BD Wong is opening up about being a working gay actor in Hollywood, his long career of work, and when one of his characters came out as gay.
You’re probably familiar with several of the many projects that BD Wong has been engaged in. From Jurassic Park to Law and Order: SVU, Mulan, Mr. Robot, Birdbox, and more.
With a lasting career in Hollywood, BD Wong has experienced a lot. As an actor, and specifically a Gay and Asian actor, he also has a lot to say.
And BD Wong said a good bit in an interview with podcast “The Cooler” for NPR. In the interview, BD Wong spoke about how his identities have affected his life and work.
Wong notes that growing up, he couldn't find Asian representation in tv and movies. As for gay characters, they were often negative presentations. But he also shares how those stories inspired him to make a change himself:
“It made me not want to be those things. I was kind of in denial about it,” he shared on the podcast. “And this is a kind of denial that a lot of ethnic kids, specifically I think Asian American kids and some gay kids, have where they avoid the issue of the truth of them. And when you avoid that, it causes only problems for you and it takes you a long time to kind of untangle.
He then added:
“The thing that you think is going to kill you is actually the thing that enlivens you and drives you and pushes you forward. It's really actually an amazingly great feeling to be yourself. What a concept, right? And I think more people definitely know that now than they did before, although it's still a struggle for lots of people."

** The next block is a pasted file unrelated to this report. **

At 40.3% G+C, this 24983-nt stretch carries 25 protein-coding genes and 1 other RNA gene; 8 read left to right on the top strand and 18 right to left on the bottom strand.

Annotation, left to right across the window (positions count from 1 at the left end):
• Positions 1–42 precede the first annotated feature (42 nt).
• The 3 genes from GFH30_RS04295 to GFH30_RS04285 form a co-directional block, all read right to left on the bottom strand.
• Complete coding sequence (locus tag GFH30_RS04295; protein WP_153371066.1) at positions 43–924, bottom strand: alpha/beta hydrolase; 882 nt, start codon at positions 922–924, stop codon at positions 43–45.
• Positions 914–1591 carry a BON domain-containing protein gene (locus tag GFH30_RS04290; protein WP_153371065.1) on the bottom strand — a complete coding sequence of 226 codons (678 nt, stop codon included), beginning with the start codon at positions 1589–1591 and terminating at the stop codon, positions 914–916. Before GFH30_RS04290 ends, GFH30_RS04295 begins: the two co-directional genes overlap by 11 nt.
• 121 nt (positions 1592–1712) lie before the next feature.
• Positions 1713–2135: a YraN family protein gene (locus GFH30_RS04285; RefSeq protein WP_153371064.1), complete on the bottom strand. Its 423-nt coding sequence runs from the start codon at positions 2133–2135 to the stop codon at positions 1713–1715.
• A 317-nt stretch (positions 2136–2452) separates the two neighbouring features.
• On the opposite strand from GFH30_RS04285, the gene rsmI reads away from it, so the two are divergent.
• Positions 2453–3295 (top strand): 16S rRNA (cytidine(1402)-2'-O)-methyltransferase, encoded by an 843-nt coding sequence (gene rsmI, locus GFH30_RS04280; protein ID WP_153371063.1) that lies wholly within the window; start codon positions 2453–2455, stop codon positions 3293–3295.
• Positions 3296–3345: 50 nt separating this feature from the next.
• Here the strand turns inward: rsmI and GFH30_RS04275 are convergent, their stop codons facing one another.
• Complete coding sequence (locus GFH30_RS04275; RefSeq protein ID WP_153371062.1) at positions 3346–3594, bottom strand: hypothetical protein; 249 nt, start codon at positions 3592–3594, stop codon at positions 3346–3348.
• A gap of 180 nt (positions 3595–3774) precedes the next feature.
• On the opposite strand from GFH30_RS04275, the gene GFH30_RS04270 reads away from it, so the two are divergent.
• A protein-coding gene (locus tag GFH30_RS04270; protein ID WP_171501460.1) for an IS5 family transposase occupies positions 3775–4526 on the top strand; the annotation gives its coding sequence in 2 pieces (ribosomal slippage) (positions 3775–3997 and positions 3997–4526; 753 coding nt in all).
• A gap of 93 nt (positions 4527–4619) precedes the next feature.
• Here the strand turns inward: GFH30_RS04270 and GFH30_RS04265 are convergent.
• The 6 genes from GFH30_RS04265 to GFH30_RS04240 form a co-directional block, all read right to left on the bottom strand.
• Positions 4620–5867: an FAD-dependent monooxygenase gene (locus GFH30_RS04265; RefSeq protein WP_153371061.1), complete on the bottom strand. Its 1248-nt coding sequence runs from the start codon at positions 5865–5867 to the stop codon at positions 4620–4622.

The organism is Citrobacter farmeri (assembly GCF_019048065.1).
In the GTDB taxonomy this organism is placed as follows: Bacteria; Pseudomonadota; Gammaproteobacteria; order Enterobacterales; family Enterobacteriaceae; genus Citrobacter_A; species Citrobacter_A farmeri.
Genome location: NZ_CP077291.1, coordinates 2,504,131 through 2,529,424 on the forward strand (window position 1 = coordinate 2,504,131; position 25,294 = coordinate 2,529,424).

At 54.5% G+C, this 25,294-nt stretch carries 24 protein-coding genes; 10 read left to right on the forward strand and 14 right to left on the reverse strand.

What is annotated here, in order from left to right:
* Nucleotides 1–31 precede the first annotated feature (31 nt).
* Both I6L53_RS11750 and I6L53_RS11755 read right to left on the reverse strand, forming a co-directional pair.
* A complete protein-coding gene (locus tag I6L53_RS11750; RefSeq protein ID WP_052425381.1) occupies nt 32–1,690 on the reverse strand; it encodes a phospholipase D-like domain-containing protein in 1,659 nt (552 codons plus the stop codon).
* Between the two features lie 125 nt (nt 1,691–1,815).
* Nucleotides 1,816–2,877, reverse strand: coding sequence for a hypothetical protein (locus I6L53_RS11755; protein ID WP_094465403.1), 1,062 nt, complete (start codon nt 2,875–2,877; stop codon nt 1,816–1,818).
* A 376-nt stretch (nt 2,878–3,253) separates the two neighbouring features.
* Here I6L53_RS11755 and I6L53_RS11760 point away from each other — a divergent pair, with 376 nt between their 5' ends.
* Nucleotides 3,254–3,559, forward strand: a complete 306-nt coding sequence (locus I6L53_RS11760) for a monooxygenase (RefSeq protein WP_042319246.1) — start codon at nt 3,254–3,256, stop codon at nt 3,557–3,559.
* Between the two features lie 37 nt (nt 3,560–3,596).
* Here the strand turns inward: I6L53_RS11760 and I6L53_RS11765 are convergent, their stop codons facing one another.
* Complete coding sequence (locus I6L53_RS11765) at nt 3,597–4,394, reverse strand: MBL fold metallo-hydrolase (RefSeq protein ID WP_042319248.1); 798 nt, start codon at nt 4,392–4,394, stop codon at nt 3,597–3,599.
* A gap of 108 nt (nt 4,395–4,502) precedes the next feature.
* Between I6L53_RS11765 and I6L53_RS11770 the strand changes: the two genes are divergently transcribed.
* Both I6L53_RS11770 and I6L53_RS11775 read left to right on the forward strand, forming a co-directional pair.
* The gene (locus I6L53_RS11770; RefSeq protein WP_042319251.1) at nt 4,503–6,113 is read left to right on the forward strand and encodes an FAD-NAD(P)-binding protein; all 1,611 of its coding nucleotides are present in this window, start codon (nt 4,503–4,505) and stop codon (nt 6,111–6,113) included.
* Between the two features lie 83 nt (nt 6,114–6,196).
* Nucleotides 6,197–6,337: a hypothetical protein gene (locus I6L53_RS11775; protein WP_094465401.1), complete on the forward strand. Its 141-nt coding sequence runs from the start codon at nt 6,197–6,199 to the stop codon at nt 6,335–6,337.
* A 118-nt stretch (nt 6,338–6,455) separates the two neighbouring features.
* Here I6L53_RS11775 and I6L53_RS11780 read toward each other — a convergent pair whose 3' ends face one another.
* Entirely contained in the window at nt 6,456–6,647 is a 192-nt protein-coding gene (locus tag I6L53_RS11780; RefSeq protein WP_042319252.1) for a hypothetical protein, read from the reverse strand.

Thankfully, BD Wong’s career was successful and he participated in that before mentioned list of hits. He shares that he was especially proud of his work on Law & Order: SVU.
“The most gratifying kind of fan interaction that you can have is 'I decided to be a forensic psychiatrist because I saw you in the show when I was very young, and I didn't know there was such a career opportunity.' …That's why it's very important for television writers and television producers to be responsible about their content because it's reaching young people at a very impressionable time.”
But it wasn’t all good for BD Wong. He wasn’t too pleased with how the show chose to have his character, Dr. George Huang, come out as gay just before he left.
"I had no idea throughout the time that I was doing the show for ten and a half years, so it felt a little cheap to me. I was also kind of torn because, you know, it's positive… But it did feel a little convenient or kind of lazy or, you know, kind of not particularly the best way that you want to come out as a character. It wasn't like Ellen coming out. It wasn't a great thing that was really impactful and funny or human or whatever; it was just kind of a minor point made."
Despite that sour note to his career, BD Wong is honored to get to work as an actor and influence the lives of viewers around the globe.
If you want to listen to the whole podcast interview, you can click this link here or listen below.
h/t: KQED & NPR